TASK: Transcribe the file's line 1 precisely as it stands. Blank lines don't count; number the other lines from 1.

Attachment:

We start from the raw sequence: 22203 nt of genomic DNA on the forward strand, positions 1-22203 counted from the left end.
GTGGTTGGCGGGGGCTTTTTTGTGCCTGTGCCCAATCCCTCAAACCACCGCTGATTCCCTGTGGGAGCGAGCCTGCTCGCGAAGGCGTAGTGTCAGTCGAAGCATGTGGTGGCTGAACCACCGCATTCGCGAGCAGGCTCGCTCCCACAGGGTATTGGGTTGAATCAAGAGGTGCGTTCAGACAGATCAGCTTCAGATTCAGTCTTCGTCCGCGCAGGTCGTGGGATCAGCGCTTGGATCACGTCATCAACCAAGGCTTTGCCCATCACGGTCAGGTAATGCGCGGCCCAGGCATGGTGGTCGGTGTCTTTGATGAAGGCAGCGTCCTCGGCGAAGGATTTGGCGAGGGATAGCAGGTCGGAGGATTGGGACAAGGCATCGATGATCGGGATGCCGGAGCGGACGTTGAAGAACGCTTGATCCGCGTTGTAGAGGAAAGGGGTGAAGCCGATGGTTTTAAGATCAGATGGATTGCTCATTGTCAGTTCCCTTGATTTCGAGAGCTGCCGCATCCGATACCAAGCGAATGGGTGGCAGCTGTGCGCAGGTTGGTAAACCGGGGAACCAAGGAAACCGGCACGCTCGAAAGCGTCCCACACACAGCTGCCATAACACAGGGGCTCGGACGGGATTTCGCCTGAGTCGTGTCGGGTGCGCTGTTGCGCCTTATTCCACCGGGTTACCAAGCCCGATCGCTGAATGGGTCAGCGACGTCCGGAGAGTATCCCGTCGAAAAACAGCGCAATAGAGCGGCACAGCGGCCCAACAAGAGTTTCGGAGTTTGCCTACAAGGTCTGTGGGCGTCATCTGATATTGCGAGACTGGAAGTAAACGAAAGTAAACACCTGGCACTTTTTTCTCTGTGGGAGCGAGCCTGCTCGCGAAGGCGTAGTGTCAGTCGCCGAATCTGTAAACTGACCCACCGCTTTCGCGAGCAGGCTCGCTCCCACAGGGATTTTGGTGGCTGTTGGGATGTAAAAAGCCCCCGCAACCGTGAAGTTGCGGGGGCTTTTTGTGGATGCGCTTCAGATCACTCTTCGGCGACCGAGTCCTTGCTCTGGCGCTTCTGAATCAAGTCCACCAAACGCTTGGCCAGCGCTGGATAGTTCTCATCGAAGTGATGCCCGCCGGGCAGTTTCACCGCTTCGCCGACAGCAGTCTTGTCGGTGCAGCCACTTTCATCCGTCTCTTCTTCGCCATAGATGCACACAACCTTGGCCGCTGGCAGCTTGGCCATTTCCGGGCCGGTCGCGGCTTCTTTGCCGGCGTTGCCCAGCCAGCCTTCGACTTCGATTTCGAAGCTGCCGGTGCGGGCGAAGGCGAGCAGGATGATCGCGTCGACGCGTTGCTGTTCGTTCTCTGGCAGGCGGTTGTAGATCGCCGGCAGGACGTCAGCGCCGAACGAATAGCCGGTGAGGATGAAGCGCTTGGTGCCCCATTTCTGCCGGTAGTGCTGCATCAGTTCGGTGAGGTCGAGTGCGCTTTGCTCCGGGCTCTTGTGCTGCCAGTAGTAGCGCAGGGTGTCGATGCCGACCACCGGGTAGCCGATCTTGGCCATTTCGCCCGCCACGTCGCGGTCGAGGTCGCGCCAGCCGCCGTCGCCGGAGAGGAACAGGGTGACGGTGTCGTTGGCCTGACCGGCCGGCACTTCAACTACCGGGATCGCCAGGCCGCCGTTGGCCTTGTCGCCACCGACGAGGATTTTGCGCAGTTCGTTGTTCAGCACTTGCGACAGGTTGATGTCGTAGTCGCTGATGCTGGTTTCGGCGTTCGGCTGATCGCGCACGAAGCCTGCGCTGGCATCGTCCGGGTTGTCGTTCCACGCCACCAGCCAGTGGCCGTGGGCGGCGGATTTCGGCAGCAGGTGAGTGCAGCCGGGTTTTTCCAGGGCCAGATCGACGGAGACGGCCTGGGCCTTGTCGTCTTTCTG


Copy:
We start from the raw sequence: 22203 nt of genomic DNA on the forward strand, positions 1-22203 counted from the left end.